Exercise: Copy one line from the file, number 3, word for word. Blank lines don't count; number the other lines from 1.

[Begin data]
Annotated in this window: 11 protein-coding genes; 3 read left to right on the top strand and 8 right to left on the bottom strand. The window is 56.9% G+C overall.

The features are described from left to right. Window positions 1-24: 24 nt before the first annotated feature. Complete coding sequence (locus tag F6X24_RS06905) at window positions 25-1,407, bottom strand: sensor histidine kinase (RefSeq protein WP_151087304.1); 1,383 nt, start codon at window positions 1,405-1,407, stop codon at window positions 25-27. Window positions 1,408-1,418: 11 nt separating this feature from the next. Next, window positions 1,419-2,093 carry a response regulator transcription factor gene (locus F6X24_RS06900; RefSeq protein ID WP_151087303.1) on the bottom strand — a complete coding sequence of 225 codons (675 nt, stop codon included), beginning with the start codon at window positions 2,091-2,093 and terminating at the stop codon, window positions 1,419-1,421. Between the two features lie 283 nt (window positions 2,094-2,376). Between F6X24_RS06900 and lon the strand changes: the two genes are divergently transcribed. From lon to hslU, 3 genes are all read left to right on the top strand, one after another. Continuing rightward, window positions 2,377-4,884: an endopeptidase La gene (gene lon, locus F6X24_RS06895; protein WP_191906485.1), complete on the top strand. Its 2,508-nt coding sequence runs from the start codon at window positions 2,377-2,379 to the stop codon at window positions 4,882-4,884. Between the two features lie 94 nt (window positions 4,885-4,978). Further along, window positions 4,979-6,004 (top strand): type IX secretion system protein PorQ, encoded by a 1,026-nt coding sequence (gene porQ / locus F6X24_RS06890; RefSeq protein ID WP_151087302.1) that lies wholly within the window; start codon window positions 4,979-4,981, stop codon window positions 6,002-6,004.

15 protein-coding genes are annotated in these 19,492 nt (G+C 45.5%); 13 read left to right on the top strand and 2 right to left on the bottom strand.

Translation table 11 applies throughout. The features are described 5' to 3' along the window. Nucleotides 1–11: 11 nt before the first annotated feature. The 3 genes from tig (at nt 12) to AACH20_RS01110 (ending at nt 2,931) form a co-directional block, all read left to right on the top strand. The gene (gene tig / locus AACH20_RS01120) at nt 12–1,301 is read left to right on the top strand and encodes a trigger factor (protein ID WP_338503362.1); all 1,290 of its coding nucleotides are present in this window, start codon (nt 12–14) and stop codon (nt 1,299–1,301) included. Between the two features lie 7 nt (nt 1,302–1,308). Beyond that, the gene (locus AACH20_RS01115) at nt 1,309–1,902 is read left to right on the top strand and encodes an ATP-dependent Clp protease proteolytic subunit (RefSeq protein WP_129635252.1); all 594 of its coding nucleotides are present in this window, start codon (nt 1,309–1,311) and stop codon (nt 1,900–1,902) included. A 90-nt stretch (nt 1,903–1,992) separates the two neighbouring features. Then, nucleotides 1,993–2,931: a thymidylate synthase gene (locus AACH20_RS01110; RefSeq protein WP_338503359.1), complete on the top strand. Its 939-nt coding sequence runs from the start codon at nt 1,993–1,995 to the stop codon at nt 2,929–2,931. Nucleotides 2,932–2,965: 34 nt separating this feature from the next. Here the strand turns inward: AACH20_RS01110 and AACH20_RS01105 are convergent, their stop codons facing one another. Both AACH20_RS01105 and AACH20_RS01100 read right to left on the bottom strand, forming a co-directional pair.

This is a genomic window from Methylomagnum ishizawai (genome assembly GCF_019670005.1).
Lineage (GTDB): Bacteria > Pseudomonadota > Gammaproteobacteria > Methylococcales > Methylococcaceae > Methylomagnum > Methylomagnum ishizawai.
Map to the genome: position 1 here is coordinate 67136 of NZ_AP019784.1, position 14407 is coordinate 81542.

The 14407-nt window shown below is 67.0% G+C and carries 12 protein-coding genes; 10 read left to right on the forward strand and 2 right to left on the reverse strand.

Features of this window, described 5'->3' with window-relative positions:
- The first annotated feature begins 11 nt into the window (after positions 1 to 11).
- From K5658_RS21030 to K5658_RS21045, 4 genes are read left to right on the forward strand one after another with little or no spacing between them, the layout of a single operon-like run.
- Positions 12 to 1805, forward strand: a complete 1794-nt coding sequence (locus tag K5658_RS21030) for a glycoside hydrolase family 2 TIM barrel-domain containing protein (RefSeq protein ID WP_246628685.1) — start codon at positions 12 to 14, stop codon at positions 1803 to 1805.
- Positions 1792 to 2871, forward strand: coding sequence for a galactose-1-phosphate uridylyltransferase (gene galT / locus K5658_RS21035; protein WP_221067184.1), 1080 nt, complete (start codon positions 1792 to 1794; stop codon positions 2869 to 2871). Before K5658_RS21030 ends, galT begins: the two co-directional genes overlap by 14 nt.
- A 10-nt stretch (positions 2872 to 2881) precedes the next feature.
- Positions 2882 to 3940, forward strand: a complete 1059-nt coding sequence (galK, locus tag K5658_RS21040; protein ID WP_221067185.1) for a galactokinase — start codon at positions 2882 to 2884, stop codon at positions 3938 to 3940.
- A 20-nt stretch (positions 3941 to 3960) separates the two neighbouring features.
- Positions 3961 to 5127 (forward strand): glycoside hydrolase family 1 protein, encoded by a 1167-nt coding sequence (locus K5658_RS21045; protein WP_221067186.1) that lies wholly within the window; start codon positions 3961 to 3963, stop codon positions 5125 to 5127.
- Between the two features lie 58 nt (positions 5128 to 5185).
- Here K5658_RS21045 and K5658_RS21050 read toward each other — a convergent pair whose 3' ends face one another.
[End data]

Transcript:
15 protein-coding genes are annotated in these 19,492 nt (G+C 45.5%); 13 read left to right on the top strand and 2 right to left on the bottom strand.